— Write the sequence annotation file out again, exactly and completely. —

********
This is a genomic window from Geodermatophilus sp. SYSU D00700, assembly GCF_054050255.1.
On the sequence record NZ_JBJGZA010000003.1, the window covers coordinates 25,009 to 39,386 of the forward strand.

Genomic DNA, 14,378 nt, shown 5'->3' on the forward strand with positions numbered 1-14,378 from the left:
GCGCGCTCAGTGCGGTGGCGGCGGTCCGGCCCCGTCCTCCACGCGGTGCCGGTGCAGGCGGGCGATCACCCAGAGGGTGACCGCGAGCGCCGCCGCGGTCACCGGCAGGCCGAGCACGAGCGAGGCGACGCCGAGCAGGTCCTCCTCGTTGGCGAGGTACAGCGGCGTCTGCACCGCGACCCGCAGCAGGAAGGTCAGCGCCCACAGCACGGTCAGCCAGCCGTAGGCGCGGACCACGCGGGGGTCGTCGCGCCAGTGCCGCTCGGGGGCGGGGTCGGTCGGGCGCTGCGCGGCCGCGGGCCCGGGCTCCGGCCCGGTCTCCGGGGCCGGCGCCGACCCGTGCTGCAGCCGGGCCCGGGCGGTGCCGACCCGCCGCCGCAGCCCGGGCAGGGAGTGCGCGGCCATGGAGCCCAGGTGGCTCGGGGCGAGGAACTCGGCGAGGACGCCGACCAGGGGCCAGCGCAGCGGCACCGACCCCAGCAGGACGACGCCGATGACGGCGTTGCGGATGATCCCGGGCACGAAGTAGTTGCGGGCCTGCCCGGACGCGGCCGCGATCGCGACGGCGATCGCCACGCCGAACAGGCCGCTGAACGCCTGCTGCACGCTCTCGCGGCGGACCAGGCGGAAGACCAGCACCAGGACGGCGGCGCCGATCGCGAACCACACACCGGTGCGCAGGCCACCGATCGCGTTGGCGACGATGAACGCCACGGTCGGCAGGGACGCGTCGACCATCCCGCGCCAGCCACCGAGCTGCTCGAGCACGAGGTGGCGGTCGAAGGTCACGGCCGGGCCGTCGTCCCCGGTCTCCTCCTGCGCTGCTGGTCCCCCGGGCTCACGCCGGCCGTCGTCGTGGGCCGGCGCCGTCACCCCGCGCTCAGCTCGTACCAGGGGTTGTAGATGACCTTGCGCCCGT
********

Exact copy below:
This is a genomic window from Geodermatophilus sp. SYSU D00700, assembly GCF_054050255.1.
On the sequence record NZ_JBJGZA010000003.1, the window covers coordinates 25,009 to 39,386 of the forward strand.

Genomic DNA, 14,378 nt, shown 5'->3' on the forward strand with positions numbered 1-14,378 from the left:
GCGCGCTCAGTGCGGTGGCGGCGGTCCGGCCCCGTCCTCCACGCGGTGCCGGTGCAGGCGGGCGATCACCCAGAGGGTGACCGCGAGCGCCGCCGCGGTCACCGGCAGGCCGAGCACGAGCGAGGCGACGCCGAGCAGGTCCTCCTCGTTGGCGAGGTACAGCGGCGTCTGCACCGCGACCCGCAGCAGGAAGGTCAGCGCCCACAGCACGGTCAGCCAGCCGTAGGCGCGGACCACGCGGGGGTCGTCGCGCCAGTGCCGCTCGGGGGCGGGGTCGGTCGGGCGCTGCGCGGCCGCGGGCCCGGGCTCCGGCCCGGTCTCCGGGGCCGGCGCCGACCCGTGCTGCAGCCGGGCCCGGGCGGTGCCGACCCGCCGCCGCAGCCCGGGCAGGGAGTGCGCGGCCATGGAGCCCAGGTGGCTCGGGGCGAGGAACTCGGCGAGGACGCCGACCAGGGGCCAGCGCAGCGGCACCGACCCCAGCAGGACGACGCCGATGACGGCGTTGCGGATGATCCCGGGCACGAAGTAGTTGCGGGCCTGCCCGGACGCGGCCGCGATCGCGACGGCGATCGCCACGCCGAACAGGCCGCTGAACGCCTGCTGCACGCTCTCGCGGCGGACCAGGCGGAAGACCAGCACCAGGACGGCGGCGCCGATCGCGAACCACACACCGGTGCGCAGGCCACCGATCGCGTTGGCGACGATGAACGCCACGGTCGGCAGGGACGCGTCGACCATCCCGCGCCAGCCACCGAGCTGCTCGAGCACGAGGTGGCGGTCGAAGGTCACGGCCGGGCCGTCGTCCCCGGTCTCCTCCTGCGCTGCTGGTCCCCCGGGCTCACGCCGGCCGTCGTCGTGGGCCGGCGCCGTCACCCCGCGCTCAGCTCGTACCAGGGGTTGTAGATGACCTTGCGCCCGT